Printed from https://www.writing.com/main/view_item/item_id/2178227-Bridgets-Miracle
by OOT™
Rated: E · Fiction · Family · #2178227
Nobody cared about Bridget's miracle. Writer's Cramp entry - Christmas movie title prompts
"I just witnessed a miracle on 34th Street!" Bridget rushed into the kitchen, oblivious of the trail of mud she left on the floor.

"Don't you mean 3rd Avenue and 4th Street? You're such an idiot," her brother, Billy, taunted. At 14 years old, he never hesitated to remind his younger sister that the 2 year age difference made him superior.

Bridget glared at him. A die hard fan of Christmas movies, she had referred to the intersection as 34th Street for as long as she could remember.

"You're missing the point, Billy. I witnessed a miracle! It was so awesome! I..."

"Let me guess. Tony Nelson finally looked your way," Billy chided.

Her father looked up from his newspaper. "Who's Tony Nelson?"

"The dork Bridget likes. She's in love actually."

Bridget could feel herself blushing. "I am not, and he has nothing to do with it. Judy and I..."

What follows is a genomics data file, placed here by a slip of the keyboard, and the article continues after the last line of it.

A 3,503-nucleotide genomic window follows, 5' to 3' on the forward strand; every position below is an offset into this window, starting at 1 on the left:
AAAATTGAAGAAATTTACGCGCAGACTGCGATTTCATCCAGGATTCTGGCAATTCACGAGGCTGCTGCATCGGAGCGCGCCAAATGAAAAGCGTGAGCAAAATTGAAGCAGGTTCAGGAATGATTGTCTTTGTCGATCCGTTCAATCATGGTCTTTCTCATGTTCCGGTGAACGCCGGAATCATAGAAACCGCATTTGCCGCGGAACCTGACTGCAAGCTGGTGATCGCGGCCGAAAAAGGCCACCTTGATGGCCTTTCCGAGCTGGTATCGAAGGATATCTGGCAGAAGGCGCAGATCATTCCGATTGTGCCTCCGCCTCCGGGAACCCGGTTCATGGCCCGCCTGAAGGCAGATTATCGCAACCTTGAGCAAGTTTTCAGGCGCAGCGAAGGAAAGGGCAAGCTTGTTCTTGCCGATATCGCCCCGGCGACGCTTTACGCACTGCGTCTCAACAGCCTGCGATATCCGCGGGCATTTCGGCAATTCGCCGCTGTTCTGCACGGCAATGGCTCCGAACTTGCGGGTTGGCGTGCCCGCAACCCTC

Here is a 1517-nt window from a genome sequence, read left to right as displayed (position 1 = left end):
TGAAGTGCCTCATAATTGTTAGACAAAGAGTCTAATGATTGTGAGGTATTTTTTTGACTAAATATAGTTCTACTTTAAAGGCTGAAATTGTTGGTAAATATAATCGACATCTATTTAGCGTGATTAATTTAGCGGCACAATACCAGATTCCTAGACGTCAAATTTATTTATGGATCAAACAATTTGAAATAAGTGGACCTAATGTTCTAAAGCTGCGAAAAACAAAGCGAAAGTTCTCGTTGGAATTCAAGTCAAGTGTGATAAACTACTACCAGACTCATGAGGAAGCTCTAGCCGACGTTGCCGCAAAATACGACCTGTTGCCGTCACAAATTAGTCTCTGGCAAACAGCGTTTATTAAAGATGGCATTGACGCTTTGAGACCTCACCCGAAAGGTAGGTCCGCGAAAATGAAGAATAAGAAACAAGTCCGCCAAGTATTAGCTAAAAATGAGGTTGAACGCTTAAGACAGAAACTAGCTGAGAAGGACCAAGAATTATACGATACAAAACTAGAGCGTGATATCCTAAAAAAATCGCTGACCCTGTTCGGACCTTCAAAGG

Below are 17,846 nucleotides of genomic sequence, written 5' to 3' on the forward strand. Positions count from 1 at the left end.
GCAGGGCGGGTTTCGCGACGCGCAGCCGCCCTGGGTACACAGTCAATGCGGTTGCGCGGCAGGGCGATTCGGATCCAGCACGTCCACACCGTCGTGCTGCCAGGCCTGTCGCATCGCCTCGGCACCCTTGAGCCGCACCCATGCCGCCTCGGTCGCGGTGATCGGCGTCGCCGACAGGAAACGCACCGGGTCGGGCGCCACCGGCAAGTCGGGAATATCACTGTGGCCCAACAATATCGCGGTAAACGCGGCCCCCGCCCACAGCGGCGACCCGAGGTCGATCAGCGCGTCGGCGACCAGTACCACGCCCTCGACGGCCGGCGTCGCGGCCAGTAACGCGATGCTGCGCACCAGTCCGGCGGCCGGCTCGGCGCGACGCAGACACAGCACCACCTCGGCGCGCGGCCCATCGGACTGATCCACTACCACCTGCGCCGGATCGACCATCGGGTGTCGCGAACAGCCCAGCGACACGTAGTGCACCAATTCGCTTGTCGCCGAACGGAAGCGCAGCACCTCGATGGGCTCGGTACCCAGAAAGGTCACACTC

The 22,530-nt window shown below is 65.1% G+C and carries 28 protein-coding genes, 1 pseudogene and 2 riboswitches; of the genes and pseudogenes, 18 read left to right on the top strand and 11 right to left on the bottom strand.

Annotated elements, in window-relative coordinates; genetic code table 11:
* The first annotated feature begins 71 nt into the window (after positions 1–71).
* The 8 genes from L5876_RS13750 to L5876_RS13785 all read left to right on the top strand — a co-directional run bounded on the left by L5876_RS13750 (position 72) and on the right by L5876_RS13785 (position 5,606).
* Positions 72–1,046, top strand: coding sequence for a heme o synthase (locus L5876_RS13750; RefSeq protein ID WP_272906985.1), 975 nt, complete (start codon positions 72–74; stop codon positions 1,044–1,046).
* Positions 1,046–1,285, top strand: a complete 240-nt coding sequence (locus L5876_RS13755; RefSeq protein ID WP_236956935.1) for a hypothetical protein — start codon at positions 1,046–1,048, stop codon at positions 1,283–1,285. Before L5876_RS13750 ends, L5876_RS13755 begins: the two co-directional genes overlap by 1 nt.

"Didn't we tell you to stop hanging around with Judy?" Her father's stern voice interrupted her. She sighed as he put his newspaper on the table, knowing the lecture she had heard a hundred times before was about to begin. She was right.

"She's a bad influence. Her father has lost every job he's ever had because of his drinking. And her mother is just as bad. I wonder sometimes if they even realize they have a daughter. I imagine it's a wonderful life with no job to worry about and..."

Bridget tuned him out until his mouth stopped moving. Finally, she resumed her story.

"Anyway, we were just standing there in the rain when an..." Bridget stopped again when her mother walked in and grabbed her shoulder.

"Bridget! Look what a mess you're making! Now, get yourself cleaned up for dinner while I mop this mess up."

In her haste to tell her story, Bridget hadn't noticed that she had been dripping water all over the kitchen floor. Knowing better than to argue with her mother, she reluctantly gave up on telling her story and stomped out of the kitchen.

"I'd be better off being home alone," she mumbled as she trudged up the stairs. On her way to the bathroom to take a shower, she suddenly had a better idea. If her family wouldn't listen to her, she could always count on her journal. She ran into her bedroom and retrieved it from under her mattress.

She sat at her desk and hastily began writing. Today, I witnessed a miracle. My friend, Judy, and I were standing in the rain when an elf appeared out of nowhere. He looked just like they do in the story books mom used to read to me! He took us to Santa's workshop and..."

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